For the seventh consecutive year, Illinois had the lowest average electricity bills in the Midwest, according to the U.S. Energy Information Administration (EIA).
But nobody thinks power bills are low—there’s more work to do. That’s why CUB and other consumer/environmental advocates are pushing Illinois to pass the Clean Energy Jobs Act (CEJA). The state legislation would expand energy efficiency and fend off a federal ruling that could increase power bills by $864 million a year.
The EIA, the statistical arm of the Department of Energy, reported that Illinois’ average monthly bill, $94.98, in 2018 fell well below the national average of $117.65. In fact, Illinois has the seventh lowest average bill in the country. Utah, the cheapest, is at $77.25, and Hawaii tops the list with $168.13. Here’s how Illinois stacks up against other Midwestern states:
Illinois, which at one point had the highest bills in the Midwest, has now had the lowest since 2012.
A big reason for Illinois’ perennially lower electric bills is strong clean energy policy, including the Future Energy Jobs Act (FEJA). The act, which was passed by the state legislature in 2016, represented a historic expansion of energy efficiency programs that have already helped lower bills by billions of dollars. The act also helped to further diversify Illinois’ power portfolio, taking advantage of the falling cost of renewable energy, like wind and solar.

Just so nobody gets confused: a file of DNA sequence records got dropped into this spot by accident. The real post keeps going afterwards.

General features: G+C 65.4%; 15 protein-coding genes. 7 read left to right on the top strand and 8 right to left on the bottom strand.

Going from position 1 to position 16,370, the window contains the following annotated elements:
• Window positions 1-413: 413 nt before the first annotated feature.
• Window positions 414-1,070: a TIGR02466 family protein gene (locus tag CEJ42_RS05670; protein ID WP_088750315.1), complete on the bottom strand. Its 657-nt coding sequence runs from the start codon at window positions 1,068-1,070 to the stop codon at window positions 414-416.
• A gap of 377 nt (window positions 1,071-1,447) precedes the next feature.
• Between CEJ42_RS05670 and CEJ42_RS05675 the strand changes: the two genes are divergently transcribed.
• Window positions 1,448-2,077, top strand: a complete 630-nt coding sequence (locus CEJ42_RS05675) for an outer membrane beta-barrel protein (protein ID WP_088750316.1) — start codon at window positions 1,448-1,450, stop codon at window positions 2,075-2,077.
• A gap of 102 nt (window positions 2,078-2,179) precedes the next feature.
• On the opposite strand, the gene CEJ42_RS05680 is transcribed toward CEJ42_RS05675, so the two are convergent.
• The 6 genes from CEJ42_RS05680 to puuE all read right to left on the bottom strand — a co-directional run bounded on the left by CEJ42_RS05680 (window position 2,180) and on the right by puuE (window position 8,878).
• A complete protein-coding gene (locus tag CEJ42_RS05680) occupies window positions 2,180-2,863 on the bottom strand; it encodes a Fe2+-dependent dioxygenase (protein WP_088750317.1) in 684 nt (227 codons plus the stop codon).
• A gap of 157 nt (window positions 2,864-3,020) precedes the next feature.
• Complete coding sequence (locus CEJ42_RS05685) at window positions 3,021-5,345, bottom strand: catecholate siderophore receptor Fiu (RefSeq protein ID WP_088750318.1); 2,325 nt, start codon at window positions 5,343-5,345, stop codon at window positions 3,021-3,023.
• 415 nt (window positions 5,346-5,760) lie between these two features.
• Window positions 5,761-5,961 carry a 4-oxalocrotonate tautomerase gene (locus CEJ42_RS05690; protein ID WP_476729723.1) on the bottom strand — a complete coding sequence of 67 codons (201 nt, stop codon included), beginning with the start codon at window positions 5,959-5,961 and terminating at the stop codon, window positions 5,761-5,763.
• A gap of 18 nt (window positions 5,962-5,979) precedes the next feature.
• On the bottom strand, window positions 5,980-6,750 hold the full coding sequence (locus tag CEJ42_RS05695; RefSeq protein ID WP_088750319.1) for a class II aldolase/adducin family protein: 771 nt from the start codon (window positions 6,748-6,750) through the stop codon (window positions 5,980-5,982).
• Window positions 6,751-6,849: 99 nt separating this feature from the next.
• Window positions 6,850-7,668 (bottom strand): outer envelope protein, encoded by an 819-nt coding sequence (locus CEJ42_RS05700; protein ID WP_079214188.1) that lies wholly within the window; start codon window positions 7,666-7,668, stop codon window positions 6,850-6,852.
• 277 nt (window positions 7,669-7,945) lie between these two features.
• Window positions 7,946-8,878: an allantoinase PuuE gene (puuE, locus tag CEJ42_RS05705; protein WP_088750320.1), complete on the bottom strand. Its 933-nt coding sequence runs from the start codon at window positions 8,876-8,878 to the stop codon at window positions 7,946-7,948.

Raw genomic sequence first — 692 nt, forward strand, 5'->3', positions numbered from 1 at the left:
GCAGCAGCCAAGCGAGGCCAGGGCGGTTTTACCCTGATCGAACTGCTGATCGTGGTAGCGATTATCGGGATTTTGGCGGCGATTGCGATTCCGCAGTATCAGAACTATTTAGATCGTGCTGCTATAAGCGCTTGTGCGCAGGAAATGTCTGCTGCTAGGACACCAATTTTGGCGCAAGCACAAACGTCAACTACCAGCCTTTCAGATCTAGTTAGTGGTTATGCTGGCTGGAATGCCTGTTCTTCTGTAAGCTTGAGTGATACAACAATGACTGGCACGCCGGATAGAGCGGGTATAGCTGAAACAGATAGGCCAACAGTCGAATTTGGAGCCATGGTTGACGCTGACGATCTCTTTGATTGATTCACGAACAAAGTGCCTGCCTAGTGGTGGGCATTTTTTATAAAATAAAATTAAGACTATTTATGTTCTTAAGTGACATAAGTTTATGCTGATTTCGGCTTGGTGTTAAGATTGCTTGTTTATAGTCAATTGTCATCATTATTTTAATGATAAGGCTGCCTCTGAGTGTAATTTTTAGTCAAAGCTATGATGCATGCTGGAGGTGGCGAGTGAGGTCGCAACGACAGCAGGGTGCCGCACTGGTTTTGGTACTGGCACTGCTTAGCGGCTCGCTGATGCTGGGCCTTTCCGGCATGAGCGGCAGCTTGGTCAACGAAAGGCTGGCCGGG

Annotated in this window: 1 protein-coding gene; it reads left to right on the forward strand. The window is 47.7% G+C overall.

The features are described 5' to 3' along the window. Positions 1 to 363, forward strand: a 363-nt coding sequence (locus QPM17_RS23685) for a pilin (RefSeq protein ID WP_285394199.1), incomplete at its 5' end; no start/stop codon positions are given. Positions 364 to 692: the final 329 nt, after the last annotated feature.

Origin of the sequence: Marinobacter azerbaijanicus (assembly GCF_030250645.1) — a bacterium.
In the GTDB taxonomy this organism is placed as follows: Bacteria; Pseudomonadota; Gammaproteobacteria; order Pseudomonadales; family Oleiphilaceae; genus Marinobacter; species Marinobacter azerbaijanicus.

Now a few years since FEJA went into effect, Illinois wants to double down on the bill’s successes with a new piece of legislation, the Clean Energy Jobs Act (CEJA).
CEJA, the state’s most comprehensive and consumer-friendly energy legislation, would move Illinois to 100 percent renewable energy by 2050, while protecting consumers’ bottom lines. It would expand efficiency programs, sparking an estimated $700 million a year in savings. Most urgently, the legislation also would fend off an impending ruling by the Federal Energy Regulatory Commission (FERC) that could raise power bills for northern Illinois consumers by up to $864 million a year. (That would be one of the largest electric increases in Illinois history.)
FEJA helped Illinois secure some of the lowest electricity bills in the country, and CEJA would help protect and extend that advantage. The FERC ruling will be handed down soon, so please urge your legislators and Gov. J.B. Pritzker to pass CEJA and help make Illinois the country’s leader in affordable and clean energy.